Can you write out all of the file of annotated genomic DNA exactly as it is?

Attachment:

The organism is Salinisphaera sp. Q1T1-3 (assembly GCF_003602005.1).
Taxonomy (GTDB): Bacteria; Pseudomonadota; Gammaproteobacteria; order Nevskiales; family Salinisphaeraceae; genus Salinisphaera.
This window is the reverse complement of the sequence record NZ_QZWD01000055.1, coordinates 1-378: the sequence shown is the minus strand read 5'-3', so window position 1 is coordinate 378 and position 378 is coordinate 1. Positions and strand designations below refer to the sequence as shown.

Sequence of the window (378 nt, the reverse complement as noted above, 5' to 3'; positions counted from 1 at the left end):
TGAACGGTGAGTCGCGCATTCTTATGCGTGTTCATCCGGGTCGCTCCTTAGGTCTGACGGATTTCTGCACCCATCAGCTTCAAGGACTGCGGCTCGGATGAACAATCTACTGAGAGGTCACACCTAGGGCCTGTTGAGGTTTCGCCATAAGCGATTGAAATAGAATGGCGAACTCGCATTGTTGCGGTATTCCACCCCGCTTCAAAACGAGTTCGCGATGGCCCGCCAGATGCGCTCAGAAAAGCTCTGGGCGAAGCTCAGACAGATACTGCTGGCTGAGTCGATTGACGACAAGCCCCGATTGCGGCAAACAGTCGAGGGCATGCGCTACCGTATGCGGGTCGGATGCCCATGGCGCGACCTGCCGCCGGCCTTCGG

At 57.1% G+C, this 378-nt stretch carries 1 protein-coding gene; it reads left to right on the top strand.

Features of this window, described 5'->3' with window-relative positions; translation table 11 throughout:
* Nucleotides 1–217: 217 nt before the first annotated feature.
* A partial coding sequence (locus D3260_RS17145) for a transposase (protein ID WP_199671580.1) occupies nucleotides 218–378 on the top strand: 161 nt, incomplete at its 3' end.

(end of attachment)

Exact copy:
The organism is Salinisphaera sp. Q1T1-3 (assembly GCF_003602005.1).
Taxonomy (GTDB): Bacteria; Pseudomonadota; Gammaproteobacteria; order Nevskiales; family Salinisphaeraceae; genus Salinisphaera.
This window is the reverse complement of the sequence record NZ_QZWD01000055.1, coordinates 1-378: the sequence shown is the minus strand read 5'-3', so window position 1 is coordinate 378 and position 378 is coordinate 1. Positions and strand designations below refer to the sequence as shown.

Sequence of the window (378 nt, the reverse complement as noted above, 5' to 3'; positions counted from 1 at the left end):
TGAACGGTGAGTCGCGCATTCTTATGCGTGTTCATCCGGGTCGCTCCTTAGGTCTGACGGATTTCTGCACCCATCAGCTTCAAGGACTGCGGCTCGGATGAACAATCTACTGAGAGGTCACACCTAGGGCCTGTTGAGGTTTCGCCATAAGCGATTGAAATAGAATGGCGAACTCGCATTGTTGCGGTATTCCACCCCGCTTCAAAACGAGTTCGCGATGGCCCGCCAGATGCGCTCAGAAAAGCTCTGGGCGAAGCTCAGACAGATACTGCTGGCTGAGTCGATTGACGACAAGCCCCGATTGCGGCAAACAGTCGAGGGCATGCGCTACCGTATGCGGGTCGGATGCCCATGGCGCGACCTGCCGCCGGCCTTCGG

At 57.1% G+C, this 378-nt stretch carries 1 protein-coding gene; it reads left to right on the top strand.

Features of this window, described 5'->3' with window-relative positions; translation table 11 throughout:
* Nucleotides 1–217: 217 nt before the first annotated feature.
* A partial coding sequence (locus D3260_RS17145) for a transposase (protein ID WP_199671580.1) occupies nucleotides 218–378 on the top strand: 161 nt, incomplete at its 3' end.